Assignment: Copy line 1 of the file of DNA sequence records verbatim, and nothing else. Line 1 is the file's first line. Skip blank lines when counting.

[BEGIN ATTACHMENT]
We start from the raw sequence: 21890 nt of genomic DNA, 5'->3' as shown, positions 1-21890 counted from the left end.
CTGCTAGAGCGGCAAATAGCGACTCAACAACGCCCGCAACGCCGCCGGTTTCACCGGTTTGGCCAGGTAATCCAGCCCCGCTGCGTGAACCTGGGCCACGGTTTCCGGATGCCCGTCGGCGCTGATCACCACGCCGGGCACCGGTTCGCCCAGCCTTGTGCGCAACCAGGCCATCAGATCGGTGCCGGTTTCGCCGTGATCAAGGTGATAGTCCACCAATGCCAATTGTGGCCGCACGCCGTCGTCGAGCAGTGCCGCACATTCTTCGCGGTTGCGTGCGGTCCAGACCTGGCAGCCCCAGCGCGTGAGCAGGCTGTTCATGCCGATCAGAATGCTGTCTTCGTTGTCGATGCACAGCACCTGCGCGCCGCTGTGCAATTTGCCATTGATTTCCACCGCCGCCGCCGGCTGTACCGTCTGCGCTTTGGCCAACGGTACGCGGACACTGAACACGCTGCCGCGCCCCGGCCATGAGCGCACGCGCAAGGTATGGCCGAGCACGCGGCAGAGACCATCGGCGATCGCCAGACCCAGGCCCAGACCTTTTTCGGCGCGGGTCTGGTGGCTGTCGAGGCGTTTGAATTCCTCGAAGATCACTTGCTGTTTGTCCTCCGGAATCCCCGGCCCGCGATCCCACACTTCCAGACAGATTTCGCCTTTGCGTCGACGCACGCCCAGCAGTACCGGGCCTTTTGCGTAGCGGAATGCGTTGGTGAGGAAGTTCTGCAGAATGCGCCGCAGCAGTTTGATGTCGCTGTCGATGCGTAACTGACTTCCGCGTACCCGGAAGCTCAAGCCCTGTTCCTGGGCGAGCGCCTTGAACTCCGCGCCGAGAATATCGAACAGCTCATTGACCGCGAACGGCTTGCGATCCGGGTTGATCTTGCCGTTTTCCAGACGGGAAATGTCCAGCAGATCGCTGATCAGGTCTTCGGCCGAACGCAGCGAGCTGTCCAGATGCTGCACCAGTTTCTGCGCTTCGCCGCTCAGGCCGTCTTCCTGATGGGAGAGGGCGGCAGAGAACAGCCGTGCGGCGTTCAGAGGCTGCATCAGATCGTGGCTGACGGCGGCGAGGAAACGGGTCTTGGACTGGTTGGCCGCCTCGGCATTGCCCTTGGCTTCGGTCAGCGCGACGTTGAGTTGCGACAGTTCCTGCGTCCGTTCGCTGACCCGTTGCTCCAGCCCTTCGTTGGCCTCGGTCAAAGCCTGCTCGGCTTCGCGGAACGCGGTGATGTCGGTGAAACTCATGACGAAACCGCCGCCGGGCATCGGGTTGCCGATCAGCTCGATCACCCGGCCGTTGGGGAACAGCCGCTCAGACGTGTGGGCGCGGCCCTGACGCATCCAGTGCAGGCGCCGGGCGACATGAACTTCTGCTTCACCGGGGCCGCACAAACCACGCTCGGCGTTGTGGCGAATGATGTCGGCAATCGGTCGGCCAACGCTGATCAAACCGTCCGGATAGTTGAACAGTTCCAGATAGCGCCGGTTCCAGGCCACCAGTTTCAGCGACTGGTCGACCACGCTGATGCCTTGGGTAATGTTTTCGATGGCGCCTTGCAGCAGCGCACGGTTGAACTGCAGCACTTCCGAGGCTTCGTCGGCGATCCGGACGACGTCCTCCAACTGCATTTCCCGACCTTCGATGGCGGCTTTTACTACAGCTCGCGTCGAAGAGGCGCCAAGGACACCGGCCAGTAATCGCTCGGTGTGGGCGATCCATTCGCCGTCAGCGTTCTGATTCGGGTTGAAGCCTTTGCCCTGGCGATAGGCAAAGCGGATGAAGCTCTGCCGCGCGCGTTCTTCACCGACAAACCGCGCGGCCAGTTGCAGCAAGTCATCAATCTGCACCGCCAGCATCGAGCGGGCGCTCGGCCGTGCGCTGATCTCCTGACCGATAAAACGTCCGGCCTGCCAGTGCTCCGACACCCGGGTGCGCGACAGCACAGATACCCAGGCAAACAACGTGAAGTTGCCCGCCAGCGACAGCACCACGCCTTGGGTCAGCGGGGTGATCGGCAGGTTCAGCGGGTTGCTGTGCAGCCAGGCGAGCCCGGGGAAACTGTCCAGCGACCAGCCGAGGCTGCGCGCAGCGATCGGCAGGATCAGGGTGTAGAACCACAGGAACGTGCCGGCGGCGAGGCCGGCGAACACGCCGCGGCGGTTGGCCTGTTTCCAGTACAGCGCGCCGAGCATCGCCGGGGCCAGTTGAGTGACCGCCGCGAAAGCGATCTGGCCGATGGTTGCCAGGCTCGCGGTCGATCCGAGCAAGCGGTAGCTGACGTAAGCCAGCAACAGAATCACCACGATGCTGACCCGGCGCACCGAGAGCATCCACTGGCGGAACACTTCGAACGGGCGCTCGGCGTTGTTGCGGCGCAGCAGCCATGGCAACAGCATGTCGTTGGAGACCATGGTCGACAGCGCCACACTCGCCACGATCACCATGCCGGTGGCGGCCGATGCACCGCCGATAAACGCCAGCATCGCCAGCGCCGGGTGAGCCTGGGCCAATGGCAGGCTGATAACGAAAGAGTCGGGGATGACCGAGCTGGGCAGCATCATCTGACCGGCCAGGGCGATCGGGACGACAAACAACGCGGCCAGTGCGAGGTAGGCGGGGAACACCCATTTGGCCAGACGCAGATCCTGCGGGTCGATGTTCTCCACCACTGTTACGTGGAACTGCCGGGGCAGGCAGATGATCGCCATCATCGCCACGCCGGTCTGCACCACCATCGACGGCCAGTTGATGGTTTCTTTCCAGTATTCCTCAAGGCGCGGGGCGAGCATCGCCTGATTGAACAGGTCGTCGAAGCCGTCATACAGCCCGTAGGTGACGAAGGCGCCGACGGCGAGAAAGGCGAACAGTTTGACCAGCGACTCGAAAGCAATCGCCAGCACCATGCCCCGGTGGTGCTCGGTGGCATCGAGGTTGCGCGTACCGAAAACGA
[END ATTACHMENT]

We start from the raw sequence: 21890 nt of genomic DNA, 5'->3' as shown, positions 1-21890 counted from the left end.